Giardiasis

Original article by Lily Stanley | Last updated on 19/5/2014
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Organism

Giardia lamblia
Flagellate protozoan – lives in duodenum or jejunum.
Incubation= 7days-3months
 

Transmission

Faecal-oral/ from pets or birds
(humans are main reservoir of infection)
 
Typically from drinking water contaminated with giardia cysts (killed by boiling but NOT chlorination)
 

Epidemiology

Prevalence approx. 20-30% in developing countries
Also significant numbers of cases seen in USA
 

Pathogenesis

Trophozoite parasite multiplies in upper bowel by binary fissionàlarge areas of mucosa may be colonized in heavy infection
àDisrupts brush-border and affects enzyme activity.
àStimulates inflammatory cytokine response àsecretion of fluid and electrolytes and cell damage.
Trophozoites encyst as then pass through the intestine and become infective.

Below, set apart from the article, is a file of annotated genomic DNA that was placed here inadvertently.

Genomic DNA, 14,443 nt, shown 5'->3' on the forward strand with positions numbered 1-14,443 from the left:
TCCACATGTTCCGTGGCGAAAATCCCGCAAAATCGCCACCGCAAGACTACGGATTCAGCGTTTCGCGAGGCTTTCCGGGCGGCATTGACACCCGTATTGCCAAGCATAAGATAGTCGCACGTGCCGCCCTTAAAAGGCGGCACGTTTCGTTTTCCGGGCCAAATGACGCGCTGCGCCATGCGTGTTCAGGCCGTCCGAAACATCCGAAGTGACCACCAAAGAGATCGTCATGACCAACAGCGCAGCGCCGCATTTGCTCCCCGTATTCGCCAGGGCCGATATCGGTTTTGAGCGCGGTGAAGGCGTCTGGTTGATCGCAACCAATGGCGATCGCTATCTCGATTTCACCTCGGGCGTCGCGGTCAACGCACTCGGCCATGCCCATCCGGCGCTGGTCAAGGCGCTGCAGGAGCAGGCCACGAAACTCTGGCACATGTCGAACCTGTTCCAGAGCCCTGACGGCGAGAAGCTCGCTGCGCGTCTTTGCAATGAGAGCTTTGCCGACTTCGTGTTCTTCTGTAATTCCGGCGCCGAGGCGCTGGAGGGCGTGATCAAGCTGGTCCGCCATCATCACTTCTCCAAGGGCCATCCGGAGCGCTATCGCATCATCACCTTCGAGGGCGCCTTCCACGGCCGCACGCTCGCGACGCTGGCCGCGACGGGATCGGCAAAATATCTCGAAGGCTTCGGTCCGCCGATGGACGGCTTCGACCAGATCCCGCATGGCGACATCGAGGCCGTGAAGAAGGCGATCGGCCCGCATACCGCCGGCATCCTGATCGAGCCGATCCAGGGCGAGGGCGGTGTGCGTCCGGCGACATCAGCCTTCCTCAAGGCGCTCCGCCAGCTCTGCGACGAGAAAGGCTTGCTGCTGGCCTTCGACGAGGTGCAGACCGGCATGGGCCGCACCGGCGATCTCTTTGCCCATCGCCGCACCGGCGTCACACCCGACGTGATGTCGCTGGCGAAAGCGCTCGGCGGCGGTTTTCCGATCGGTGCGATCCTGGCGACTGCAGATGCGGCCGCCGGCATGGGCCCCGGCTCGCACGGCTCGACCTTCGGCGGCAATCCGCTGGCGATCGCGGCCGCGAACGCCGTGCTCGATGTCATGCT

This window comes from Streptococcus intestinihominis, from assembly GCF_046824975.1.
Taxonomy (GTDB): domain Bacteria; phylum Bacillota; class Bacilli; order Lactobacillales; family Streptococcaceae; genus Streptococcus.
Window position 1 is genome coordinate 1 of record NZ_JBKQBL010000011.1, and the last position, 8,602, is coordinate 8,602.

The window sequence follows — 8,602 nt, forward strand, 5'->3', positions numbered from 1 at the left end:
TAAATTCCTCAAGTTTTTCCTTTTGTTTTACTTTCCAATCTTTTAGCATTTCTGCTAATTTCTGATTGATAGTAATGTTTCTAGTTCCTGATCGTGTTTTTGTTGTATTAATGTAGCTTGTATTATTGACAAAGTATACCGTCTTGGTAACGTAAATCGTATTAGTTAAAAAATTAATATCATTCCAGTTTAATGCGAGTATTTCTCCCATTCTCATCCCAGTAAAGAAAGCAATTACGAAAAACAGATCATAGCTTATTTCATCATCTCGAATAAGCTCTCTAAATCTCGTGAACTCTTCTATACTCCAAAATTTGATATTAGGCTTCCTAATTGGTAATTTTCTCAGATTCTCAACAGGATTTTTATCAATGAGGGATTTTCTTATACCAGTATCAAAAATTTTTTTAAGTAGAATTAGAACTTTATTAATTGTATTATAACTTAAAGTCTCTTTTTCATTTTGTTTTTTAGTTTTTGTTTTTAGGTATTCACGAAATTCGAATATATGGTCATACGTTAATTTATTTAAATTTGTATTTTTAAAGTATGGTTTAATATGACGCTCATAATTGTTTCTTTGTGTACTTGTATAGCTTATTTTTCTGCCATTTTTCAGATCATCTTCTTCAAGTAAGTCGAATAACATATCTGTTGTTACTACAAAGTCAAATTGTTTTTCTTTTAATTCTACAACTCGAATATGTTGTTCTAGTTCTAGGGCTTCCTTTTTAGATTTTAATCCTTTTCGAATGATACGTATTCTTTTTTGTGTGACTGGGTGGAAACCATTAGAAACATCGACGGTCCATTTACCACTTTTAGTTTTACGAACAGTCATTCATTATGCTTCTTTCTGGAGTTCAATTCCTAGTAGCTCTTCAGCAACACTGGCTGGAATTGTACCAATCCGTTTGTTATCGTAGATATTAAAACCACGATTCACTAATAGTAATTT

Clinical features

Most infections are asymptomatic.

acute phase lasts 2 - 4 weeks.

symptoms are worse in immunodeficiency.
 
(Sometimes Explosive) watery diarrhea (NON-bloody)
mild abdominal pain
bloating and nausea
steatorrhoea
low grade fever
Chronic diarrhea with HIV
 

Complications

malabsorbtion
lactose intoloerance
dehydration
weight loss
chronic inflammation can lead to increased risk of cancer
 

Diagnosis

Stool antigen
Culture of blood/ urine/stool/bone marrow/duodenal aspirates
Microscopy of stool for cysts and trophozoites.
 

Treatment

Metronidazole or tinidazole
 

Prevention

Good personal hygiene
Access to clean water.